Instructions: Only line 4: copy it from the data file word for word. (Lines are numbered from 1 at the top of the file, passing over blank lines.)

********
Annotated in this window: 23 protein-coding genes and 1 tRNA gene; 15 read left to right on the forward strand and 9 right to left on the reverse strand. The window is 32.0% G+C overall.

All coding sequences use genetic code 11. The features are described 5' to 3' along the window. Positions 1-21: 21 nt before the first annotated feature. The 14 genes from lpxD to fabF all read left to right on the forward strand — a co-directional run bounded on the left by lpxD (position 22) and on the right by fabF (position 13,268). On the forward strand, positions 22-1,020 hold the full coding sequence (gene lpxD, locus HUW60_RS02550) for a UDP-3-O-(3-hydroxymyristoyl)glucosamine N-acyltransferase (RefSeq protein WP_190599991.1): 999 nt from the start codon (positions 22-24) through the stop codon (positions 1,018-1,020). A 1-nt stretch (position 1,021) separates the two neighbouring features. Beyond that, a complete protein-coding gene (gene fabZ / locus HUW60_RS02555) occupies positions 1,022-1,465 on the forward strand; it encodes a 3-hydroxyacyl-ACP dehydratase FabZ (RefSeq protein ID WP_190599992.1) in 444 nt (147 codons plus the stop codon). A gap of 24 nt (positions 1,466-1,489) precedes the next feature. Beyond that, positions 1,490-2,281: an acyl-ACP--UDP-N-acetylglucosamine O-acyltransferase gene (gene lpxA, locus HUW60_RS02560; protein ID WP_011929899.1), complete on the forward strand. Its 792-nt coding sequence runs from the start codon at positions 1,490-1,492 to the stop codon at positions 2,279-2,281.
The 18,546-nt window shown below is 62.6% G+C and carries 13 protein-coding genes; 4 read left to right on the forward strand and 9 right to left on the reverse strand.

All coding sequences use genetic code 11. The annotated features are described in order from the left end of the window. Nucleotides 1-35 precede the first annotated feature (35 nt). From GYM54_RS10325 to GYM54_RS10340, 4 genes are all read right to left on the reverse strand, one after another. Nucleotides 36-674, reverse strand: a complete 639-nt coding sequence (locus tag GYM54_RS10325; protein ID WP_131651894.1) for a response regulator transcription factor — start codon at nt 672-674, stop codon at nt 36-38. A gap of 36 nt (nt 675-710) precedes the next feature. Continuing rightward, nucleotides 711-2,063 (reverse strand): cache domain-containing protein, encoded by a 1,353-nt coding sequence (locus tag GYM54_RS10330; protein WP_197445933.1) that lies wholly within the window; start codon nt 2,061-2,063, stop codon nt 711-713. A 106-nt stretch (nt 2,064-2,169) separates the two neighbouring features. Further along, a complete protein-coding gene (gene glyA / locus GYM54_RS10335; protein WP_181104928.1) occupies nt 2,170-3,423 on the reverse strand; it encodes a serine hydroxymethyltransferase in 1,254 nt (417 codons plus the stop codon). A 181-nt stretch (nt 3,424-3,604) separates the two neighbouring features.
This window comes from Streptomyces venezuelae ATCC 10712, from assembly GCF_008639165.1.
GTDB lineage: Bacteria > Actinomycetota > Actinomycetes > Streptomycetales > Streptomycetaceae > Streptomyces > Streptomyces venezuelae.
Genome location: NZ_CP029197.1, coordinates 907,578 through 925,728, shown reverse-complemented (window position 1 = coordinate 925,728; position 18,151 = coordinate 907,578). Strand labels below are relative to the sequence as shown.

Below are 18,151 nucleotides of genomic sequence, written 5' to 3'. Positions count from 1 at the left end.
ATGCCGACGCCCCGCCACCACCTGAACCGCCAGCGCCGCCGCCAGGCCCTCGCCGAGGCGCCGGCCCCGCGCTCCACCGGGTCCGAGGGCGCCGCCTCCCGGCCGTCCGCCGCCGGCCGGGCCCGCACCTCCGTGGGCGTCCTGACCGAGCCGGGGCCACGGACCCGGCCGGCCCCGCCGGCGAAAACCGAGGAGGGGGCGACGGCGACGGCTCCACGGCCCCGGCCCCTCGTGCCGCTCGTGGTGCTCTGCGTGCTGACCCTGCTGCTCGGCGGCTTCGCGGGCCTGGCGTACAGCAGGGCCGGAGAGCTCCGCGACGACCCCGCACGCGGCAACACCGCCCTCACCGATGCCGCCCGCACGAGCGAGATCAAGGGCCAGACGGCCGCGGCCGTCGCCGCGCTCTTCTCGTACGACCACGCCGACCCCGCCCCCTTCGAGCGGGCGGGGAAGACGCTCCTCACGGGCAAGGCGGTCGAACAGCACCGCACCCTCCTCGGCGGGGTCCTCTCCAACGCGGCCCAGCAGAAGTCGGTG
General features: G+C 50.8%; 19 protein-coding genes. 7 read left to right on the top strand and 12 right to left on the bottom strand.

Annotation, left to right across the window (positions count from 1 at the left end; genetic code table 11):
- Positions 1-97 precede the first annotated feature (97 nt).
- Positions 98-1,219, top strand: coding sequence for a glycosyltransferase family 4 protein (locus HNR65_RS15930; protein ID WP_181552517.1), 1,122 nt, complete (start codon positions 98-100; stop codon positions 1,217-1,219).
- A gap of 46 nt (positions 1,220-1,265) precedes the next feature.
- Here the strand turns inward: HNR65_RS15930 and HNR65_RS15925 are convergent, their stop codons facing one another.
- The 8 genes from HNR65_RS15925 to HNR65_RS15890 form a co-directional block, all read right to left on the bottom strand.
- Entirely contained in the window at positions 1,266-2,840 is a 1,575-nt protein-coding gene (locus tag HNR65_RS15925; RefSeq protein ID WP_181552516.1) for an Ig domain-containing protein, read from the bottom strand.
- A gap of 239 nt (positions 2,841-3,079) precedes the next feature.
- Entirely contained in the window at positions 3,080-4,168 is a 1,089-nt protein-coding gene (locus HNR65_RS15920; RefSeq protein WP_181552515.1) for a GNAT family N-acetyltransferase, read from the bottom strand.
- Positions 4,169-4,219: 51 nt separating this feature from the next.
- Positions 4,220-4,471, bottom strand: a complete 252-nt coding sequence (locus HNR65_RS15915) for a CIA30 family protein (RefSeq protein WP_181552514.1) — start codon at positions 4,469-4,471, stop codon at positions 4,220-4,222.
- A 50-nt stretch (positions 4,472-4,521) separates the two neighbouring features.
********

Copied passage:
All coding sequences use genetic code 11. The annotated features are described in order from the left end of the window. Nucleotides 1-35 precede the first annotated feature (35 nt). From GYM54_RS10325 to GYM54_RS10340, 4 genes are all read right to left on the reverse strand, one after another. Nucleotides 36-674, reverse strand: a complete 639-nt coding sequence (locus tag GYM54_RS10325; protein ID WP_131651894.1) for a response regulator transcription factor — start codon at nt 672-674, stop codon at nt 36-38. A gap of 36 nt (nt 675-710) precedes the next feature. Continuing rightward, nucleotides 711-2,063 (reverse strand): cache domain-containing protein, encoded by a 1,353-nt coding sequence (locus tag GYM54_RS10330; protein WP_197445933.1) that lies wholly within the window; start codon nt 2,061-2,063, stop codon nt 711-713. A 106-nt stretch (nt 2,064-2,169) separates the two neighbouring features. Further along, a complete protein-coding gene (gene glyA / locus GYM54_RS10335; protein WP_181104928.1) occupies nt 2,170-3,423 on the reverse strand; it encodes a serine hydroxymethyltransferase in 1,254 nt (417 codons plus the stop codon). A 181-nt stretch (nt 3,424-3,604) separates the two neighbouring features.